Remember that thing you played with all the time when you were a kid? It was with you from sun up till sun down. You didn’t buy it at any toy store… it was free. And it’s what could turn an empty box into a dollhouse or a broom handle into a light saber.
Where can you find this long-lost treasure? It’s still with you – if you take the time to encourage it…
Your imagination – would your childhood have been the same without it? And do you ever feel like our children’s generation is really missing out on the simple, creative joys of life?
From the day your child is born, you’re bombarded with singing, blinking, interactive toys with slick marketing campaigns to convince you the advantages of “starting education early.” I wasn’t immune to the claims. When our son was a few weeks old, we asked our birth doula her opinion of black and white toys for visual stimulation. She kindly told us, “He’s been in a dark, quiet place for nine months… the world itself is enough stimulation for him right now.”
It’s amazing how a little perspective can add wisdom and common sense to your whole parenting mindset, isn’t it? Her response gave us the belief in ourselves as parents, to trust our own instincts rather than the commercials and magazine ads. It also gives us the strength to stand firm when our boys ask for the latest handheld video game or toys that walk, talk, and require no imagination on their part.
Many parents don’t realize that no battery toys contribute to early childhood education. Wooden shape sorters and kid-sized puzzles and are a great way to boost critical thinking as well as problem-solving skills. They also foster a sense of satisfaction in doing things “all by myself,” as the independent toddler likes to announce.
For kids with autism, no battery toys encourage pretend play and can give them an edge with their social skills. Also, babies and children tend to play longer with a no battery toy as compared to one that does everything for them. Try this experiment with your child and see for yourself.
Why battery-powered toys are not eco-friendly toys
When you choose toys that allow your child to think for herself, you’re usually doing the planet a favor as well. The environmental downside of battery-powered children’s toys is worth considering:
- Energy use: If you use rechargeable batteries, you’re plugging them into a charger and using electricity to restore them to their full energy capacity. But as you can imagine, unless you have solar panels, this contributes to air pollution and climate change.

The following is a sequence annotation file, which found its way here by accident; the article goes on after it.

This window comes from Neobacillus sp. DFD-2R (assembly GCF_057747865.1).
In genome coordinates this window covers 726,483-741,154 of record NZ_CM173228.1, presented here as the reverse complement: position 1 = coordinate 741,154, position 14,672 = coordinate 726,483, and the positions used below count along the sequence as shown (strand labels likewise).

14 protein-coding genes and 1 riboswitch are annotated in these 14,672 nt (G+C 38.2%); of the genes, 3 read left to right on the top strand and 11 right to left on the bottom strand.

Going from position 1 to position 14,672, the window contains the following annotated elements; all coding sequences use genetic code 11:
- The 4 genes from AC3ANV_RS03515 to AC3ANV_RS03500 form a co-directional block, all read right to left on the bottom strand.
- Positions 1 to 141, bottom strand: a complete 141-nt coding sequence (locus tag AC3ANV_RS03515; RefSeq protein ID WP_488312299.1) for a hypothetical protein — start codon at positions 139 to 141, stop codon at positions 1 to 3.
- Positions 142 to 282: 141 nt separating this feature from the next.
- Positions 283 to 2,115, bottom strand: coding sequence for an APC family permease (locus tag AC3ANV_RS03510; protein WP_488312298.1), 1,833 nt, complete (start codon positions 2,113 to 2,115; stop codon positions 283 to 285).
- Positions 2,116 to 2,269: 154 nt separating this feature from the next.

- Battery waste: Americans go through close to 150,000 tons of battery waste every single year. Most of these batteries contain heavy metals, many of which are toxic to make and toxic when not properly disposed. They can be recycled, which is preferable to sending them to the landfill, but this requires yet more energy.
- Microchip toxins: If it’s battery-powered, it’s likely fitted with at least one microchip. The process of creating microchips is incredibly toxic, involving hazardous gases, chemicals, and massive amounts of water. It also results in lots of hazardous waste, all of which pollute the environment.
- Toy waste: Once the batteries run out (some are built right in) or the toy breaks (and unlikely become not repairable), it turns into a pile of plastic, metal, toxic waste.
One of the best times to make an impact on your child’s toy box is when his or her birthday rolls around. No Battery Birthdays can add fun – and a little challenge – to your gift giving routine. How can you make a Battery-Free Birthday that’s a blast?
How to spot fun, battery-free toys for your kids
So, what kinds of non-battery-powered toys will your kids just love? Consider some of these classic options for battery-free toys:
- Wood blocks and puzzles: Try to find wood that’s harvested sustainably with either the FSC-certified stamp of approval or from salvaged wood materials.
- Art supplies: Stimulate your child’s inner creativity with artist supplies such as paper, paints, crayons, chalk, glue, and so on. Just be sure to look for recycled content paper, recycled magazines, nontoxic paints, soy-based crayons, nontoxic glues, and other natural supplies. We love Eco Paint from EcoPartyTime.
- Dress up clothes: One of the most fun activities for children is to make believe you’re someone else. Help your kids dress up by buying secondhand clothing and accessories from your local thrift store. This is an inexpensive and eco-friendly way to help your kids become princesses, wizards, dragons, and mini-brides.
- Putty dough: Make your own squishy putty or dough that will let your kids sculpt their way out of boredom. There are many recipes online for natural dough you can make at home. If DIY is not your thing, give Eco Do a try.
- Books: Learning about the planet is one of the best ways to stimulate a green attitude in your children. Buy them some books on earthly themes, like wildlife, oceans, forests, gardening, or science! They’ll be entertained while being educated.
If your child is willing to forego gifts, ask guests to bring dog or cat toys for your local animal shelter, or another cause kids enjoy supporting. If you’re looking for a unique party experience, have the kids gather to donate the supplies so they can see the difference their gifts make.
Best of all, make it fun and don’t worry too much about being perfect. Your child will follow your lead, so why not let your imagination run wild?